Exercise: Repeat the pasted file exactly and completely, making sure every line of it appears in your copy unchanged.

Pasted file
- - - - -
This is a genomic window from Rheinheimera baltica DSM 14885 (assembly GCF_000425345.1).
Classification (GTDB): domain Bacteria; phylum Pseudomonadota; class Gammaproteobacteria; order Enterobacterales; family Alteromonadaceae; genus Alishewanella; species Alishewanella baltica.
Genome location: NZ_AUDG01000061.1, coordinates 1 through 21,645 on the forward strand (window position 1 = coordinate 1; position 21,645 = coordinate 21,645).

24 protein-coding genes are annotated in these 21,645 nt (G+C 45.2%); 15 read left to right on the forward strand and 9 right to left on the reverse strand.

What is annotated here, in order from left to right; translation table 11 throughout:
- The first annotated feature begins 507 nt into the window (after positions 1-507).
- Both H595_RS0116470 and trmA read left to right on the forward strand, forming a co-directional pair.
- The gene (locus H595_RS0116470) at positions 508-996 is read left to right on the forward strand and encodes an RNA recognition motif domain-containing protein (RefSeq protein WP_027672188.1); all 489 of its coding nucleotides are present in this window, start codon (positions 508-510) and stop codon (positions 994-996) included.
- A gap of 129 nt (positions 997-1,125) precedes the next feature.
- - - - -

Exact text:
This is a genomic window from Rheinheimera baltica DSM 14885 (assembly GCF_000425345.1).
Classification (GTDB): domain Bacteria; phylum Pseudomonadota; class Gammaproteobacteria; order Enterobacterales; family Alteromonadaceae; genus Alishewanella; species Alishewanella baltica.
Genome location: NZ_AUDG01000061.1, coordinates 1 through 21,645 on the forward strand (window position 1 = coordinate 1; position 21,645 = coordinate 21,645).

24 protein-coding genes are annotated in these 21,645 nt (G+C 45.2%); 15 read left to right on the forward strand and 9 right to left on the reverse strand.

What is annotated here, in order from left to right; translation table 11 throughout:
- The first annotated feature begins 507 nt into the window (after positions 1-507).
- Both H595_RS0116470 and trmA read left to right on the forward strand, forming a co-directional pair.
- The gene (locus H595_RS0116470) at positions 508-996 is read left to right on the forward strand and encodes an RNA recognition motif domain-containing protein (RefSeq protein WP_027672188.1); all 489 of its coding nucleotides are present in this window, start codon (positions 508-510) and stop codon (positions 994-996) included.
- A gap of 129 nt (positions 997-1,125) precedes the next feature.